Problem/condition: CDC and a number of states have developed surveillance systems to monitor the birth prevalence of major defects.
Reporting period covered: This report covers birth defects surveillance in Metropolitan Atlanta, Georgia and selected jurisdictions in California for the years 1983-1988.
Description of system: The California Birth Defects Monitoring Program and the Metropolitan Atlanta Congenital Defects Program are two population based surveillance systems that employ similar data collection methods. The prevalence estimates for 44 diagnostic categories are based on data from 1983 to 1988 for 639,837 births in California and 152,970 births in metropolitan Atlanta. The prevalences in the two areas are compared adjusting for race, sex and maternal age using Poisson regression.
Results: Regional differences in the prevalence of aortic stenosis, fetal alcohol syndrome, hip dislocation/dysplasia, microcephalus, obstruction of the kidney/ureter, and scoliosis/lordosis may be attributable to general diagnostic variability. However, differences in the prevalences of arm/hand limb reduction, encephalocele, spina bifida, or trisomy 21 (Down Syndrome) are probably not attributable to differences in ascertainment because these defects are relatively easy to diagnose.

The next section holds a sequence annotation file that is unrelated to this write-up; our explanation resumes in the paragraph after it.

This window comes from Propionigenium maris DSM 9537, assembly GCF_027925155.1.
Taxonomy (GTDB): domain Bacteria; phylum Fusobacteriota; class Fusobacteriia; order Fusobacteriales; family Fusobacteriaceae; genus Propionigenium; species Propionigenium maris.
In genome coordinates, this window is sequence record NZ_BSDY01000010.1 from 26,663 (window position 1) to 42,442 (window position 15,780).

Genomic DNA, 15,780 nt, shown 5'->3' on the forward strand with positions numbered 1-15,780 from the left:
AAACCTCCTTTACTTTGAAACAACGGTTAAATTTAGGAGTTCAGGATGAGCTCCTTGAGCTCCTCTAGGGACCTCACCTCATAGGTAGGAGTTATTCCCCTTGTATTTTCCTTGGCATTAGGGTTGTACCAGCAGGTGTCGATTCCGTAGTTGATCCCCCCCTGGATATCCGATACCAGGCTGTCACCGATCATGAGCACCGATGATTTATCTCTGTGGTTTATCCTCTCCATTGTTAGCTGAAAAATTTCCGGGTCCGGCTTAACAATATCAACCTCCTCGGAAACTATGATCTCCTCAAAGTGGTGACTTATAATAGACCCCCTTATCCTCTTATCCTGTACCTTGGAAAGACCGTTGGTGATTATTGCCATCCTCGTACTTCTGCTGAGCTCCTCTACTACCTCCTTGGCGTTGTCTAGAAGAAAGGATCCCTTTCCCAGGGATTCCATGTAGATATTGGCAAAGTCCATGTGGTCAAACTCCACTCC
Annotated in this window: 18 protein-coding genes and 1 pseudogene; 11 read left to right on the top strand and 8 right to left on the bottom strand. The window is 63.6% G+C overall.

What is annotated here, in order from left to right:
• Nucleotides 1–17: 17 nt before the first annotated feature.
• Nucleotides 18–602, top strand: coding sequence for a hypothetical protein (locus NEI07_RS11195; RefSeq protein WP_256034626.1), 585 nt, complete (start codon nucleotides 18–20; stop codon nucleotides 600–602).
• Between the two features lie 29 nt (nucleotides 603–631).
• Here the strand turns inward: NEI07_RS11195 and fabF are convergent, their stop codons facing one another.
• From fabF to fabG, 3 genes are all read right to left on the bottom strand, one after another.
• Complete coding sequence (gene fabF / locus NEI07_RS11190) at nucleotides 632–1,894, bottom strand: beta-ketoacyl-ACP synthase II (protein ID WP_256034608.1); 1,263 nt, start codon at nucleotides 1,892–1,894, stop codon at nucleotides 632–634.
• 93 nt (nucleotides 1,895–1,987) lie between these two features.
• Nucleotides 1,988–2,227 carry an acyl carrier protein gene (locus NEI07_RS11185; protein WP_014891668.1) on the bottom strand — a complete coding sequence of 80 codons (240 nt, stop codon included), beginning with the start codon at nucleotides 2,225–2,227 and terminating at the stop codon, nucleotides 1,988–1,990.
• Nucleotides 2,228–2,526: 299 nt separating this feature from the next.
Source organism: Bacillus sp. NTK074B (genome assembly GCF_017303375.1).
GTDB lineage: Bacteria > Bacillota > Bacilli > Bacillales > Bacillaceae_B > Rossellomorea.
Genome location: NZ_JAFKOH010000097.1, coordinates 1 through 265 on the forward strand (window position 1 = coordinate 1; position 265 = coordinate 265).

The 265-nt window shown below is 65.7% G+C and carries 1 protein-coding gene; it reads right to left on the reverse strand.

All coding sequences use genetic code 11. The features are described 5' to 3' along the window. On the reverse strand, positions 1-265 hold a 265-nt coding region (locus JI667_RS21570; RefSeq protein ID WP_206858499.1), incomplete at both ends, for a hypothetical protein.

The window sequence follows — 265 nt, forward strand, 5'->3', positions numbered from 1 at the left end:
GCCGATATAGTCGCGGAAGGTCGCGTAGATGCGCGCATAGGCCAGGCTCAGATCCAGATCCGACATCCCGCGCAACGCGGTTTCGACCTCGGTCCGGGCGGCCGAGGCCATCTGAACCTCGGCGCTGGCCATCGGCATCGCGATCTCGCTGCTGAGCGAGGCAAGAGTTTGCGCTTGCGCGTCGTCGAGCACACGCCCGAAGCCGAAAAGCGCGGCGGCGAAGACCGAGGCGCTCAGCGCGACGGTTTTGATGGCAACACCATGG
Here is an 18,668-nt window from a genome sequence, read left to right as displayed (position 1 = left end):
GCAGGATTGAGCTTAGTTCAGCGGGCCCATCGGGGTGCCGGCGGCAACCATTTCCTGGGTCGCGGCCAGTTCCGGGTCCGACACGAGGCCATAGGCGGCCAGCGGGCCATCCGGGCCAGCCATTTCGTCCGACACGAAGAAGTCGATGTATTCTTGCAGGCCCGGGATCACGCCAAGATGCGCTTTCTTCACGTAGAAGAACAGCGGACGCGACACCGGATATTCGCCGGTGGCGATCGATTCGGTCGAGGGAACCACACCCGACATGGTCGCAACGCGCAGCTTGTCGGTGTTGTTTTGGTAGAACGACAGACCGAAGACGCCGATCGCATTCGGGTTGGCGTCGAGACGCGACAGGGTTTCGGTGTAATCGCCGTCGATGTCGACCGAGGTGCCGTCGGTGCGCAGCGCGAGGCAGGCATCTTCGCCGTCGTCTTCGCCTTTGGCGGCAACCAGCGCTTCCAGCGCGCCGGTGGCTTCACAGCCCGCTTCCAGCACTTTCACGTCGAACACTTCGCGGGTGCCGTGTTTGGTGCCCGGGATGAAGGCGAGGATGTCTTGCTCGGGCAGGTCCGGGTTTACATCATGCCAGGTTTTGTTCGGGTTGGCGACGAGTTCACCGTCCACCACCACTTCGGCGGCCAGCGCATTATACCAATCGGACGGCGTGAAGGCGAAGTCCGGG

Interpretation: Regional differences in prenatal diagnosis and pregnancy termination may affect prevalences of trisomy 21 and spina bifida. However, the reason for differences in arm/hand limb reduction is unknown, but may be related to variability in environmental exposure, heterogeneity in gene pool, or random variation.
Actions taken: Because of the similarities of these data bases, several collaborative studies are being implemented. In particular, the differences in the birth prevalence of spina bifida and Down Syndrome will focus attention on the impact of prenatal diagnosis.